What Causes Ebola Virus Disease

Ebola virus disease (EVD), also known as Ebola hemorrhagic fever, is caused by infection with one of the Ebola virus strains.

The causative viruses include the following:

  • Ebola virus (species Zaire ebolavirus)
  • Sudan virus (species Sudan ebolavirus)
  • Taï Forest virus (species Taï Forest ebolavirus, formerly Côte d’Ivoire ebolavirus)
  • Bundibugyo virus

The exact origin of Ebola virus is not yet fully understood, but scientists believe that it is a zoonotic virus, which means that it originates in animals and is transmitted to humans.

The natural reservoir of Ebola virus is thought to be fruit bats of the Pteropodidae family. Humans can become infected with the virus when they come into contact with infected animals, such as bats, chimpanzees, gorillas, or monkeys, through close contact with their blood, secretions, organs, or other bodily fluids.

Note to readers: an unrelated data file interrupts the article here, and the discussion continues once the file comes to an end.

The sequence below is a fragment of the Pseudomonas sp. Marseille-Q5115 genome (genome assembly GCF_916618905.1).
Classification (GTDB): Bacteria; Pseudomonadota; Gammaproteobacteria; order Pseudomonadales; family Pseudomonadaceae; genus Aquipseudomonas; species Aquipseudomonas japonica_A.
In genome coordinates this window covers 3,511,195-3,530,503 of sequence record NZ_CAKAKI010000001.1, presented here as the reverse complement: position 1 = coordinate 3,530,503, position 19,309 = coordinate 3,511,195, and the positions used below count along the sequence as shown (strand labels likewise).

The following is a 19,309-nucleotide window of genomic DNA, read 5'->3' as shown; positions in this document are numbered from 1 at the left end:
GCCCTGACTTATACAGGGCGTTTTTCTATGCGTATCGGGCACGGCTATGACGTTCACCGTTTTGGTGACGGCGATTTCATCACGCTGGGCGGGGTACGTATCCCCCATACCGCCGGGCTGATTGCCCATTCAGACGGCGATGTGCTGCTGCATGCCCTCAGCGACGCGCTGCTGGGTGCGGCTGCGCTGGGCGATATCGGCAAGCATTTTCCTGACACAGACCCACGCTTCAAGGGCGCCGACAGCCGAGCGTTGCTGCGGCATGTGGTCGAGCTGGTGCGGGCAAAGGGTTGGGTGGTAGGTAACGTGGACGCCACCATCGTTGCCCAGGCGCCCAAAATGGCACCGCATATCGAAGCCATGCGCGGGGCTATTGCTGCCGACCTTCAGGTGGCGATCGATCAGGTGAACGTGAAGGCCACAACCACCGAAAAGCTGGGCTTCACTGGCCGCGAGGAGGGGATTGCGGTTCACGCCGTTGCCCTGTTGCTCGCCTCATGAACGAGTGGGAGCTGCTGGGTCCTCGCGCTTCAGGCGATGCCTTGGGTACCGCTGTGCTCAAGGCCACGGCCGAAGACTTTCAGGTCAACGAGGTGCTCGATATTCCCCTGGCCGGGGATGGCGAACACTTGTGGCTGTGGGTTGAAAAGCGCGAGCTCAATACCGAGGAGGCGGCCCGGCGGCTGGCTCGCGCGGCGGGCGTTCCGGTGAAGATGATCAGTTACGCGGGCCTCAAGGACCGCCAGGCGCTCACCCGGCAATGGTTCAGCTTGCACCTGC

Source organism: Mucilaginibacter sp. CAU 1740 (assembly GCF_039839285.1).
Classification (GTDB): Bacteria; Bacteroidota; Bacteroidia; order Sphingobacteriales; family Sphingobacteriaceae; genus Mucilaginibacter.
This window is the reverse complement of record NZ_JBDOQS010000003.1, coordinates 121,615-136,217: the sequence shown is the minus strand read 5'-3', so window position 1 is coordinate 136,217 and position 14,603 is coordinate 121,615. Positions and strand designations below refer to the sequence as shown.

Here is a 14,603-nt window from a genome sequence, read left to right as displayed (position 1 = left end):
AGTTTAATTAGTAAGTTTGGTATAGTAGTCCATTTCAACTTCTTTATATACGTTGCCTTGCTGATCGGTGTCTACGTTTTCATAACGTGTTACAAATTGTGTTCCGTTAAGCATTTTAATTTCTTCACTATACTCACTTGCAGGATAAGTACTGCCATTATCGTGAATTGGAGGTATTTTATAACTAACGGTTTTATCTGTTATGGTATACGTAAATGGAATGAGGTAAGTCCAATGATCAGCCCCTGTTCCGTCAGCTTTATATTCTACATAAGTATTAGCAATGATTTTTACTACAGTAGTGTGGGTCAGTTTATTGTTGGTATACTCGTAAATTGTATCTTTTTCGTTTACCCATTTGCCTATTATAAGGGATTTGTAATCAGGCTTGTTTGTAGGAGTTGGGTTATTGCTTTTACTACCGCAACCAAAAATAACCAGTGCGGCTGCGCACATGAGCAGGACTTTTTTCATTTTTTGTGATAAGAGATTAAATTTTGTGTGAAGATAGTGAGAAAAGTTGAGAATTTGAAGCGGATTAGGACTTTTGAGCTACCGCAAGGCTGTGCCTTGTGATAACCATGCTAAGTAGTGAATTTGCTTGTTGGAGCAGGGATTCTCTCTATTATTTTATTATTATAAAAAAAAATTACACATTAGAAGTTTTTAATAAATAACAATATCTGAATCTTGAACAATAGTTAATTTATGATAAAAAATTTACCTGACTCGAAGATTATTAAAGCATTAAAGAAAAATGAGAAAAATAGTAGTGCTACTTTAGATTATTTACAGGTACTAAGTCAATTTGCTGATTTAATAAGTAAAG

Once a human is infected, the virus can be transmitted from person to person through direct contact with the blood, secretions, organs, or other bodily fluids of an infected person. The virus can also be transmitted through contact with contaminated surfaces or materials, such as bedding, clothing, or medical equipment.

Ebola virus is highly infectious, and the disease can spread rapidly in communities with inadequate health infrastructure, making it a significant public health threat. The virus can cause severe illness and even death, with symptoms including fever, muscle pain, headache, fatigue, vomiting, diarrhea, and bleeding.